Thinking of returning to work? Here’s what to consider

The financial burdens on everyone, especially retirees, have increased due to historical inflation. For many retirees, the nest fund that appeared so secure only a few years ago may now seem woefully inadequate; rather than face the financial risk, they are at least considering a return to the working.

Though the promise of a regular income is undoubtedly compelling, it’s not the only consideration for retirees considering returning to the workforce.

Think about how working again will affect your new lifestyle, how it could affect your Social Security payments, and whether or not a compromise like part-time work is an option.

Further information on each of those elements is provided below.

Transforming Your Way of Life

The most significant noticeable difference is the reduced leisure time returning to work. If you’re used to doing everything you want whenever you want, this may feel like a significant change. Yet, if you are in a dire financial bind, it may be the better option.

If you make the decision to go back to work after retiring again, you should have a strategy for how long you want to be employed. The alternative would be to return to school on a less-than-full-time basis. Doing either of these activities eases your mind about making sacrifices in your leisure time.

How will this affect Social Security checks?

Claimants under full retirement age and continuing to work after receiving a Social Security payment may have that benefit reduced (FRA). For today’s workers, that age ranges from 66 to 67. If you earn more than a specified amount while still under your FRA, a portion of your Social Security payments will be withheld to cover the program’s cost.

If you expected to earn under your FRA in 2024, you would see a reduction of $1 in your Social Security payments for every $2 in earnings beyond $19,560. If your FRA was in 2024 and you meet it before then, you will only lose $1 for every $3 you make over $51,960. Once you reach your FRA, the state will recalculate your benefit, and future payments will be higher to make up for the money withheld.

Yet, the income test could be an issue if you counted on collecting your maximum Social Security check upon returning to employment. Consider how this could alter the money coming into your home. Furthermore, you may postpone enrolling in Social Security if needed. The longer you wait for benefits, the larger they will eventually become.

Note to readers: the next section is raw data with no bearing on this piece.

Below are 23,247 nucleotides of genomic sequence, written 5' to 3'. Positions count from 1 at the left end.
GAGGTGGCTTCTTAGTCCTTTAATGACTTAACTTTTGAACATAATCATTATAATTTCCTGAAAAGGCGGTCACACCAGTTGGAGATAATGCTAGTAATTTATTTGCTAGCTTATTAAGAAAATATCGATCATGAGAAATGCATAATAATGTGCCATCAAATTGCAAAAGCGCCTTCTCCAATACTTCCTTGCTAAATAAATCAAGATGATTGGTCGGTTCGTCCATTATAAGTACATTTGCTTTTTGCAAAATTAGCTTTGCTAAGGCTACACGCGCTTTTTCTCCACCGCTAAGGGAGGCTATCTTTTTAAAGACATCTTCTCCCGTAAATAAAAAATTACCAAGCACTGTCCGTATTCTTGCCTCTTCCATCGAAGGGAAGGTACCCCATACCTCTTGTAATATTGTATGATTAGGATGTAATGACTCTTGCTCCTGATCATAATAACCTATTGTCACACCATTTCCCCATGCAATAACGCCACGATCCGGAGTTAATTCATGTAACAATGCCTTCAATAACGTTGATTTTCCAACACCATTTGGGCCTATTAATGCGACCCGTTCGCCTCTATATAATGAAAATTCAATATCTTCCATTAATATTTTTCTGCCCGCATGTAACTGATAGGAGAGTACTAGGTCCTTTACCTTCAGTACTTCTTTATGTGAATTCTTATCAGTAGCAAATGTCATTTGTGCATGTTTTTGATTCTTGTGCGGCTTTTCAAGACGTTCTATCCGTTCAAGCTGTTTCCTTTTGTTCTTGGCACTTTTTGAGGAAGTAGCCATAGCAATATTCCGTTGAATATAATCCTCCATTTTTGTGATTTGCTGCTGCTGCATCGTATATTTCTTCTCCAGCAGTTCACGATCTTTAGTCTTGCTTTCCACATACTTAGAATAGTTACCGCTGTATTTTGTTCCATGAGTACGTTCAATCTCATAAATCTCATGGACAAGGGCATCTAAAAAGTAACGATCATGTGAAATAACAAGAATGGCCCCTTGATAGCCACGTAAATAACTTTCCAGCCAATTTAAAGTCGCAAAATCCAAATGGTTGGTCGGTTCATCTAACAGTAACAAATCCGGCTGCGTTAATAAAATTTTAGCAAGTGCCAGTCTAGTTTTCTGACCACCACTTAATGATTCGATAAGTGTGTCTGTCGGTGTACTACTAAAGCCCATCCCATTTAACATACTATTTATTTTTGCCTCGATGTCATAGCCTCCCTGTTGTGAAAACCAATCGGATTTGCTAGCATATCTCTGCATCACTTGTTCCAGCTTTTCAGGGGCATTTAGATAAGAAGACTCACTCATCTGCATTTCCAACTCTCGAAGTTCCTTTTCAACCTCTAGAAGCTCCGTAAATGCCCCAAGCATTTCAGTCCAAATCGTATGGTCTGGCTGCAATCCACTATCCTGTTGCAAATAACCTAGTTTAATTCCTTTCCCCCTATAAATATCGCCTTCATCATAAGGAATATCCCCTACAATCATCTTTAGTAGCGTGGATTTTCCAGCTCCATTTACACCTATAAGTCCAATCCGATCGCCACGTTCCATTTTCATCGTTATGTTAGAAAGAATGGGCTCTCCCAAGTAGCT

There are other choices out there.

It may feel like the only option is to come out of retirement, but that’s not always the case. If you’re prepared to adjust your finances, you can stay in retirement. It’s possible to cut back on extraneous activities like vacations and shopping trips so you can pay attention to what’s truly important.

And if that isn’t enough, check into state and federal assistance programs. National supplemental security income (SSI) is available, for instance, for the elderly who are blind, crippled, or otherwise financially disadvantaged. This monthly payment can be used in the same way as Social Security benefits. Use the Benefits Eligibility Screening Tool to determine your eligibility.

Find out what local and state aid you might qualify for. Housing, medical care, and food costs can be challenging for people with low incomes and the elderly, but there may be programs that might help. When added to your savings, this could help you enjoy retirement.

Deciding to go back to work is significant, and while you can always change your mind, you generally will only want to do so sometimes. Make sure to give the considerations mentioned above some thought before acting. To make coming to work less of a drag, it’s best to find a job that allows you some degree of freedom or is directly related to your expertise.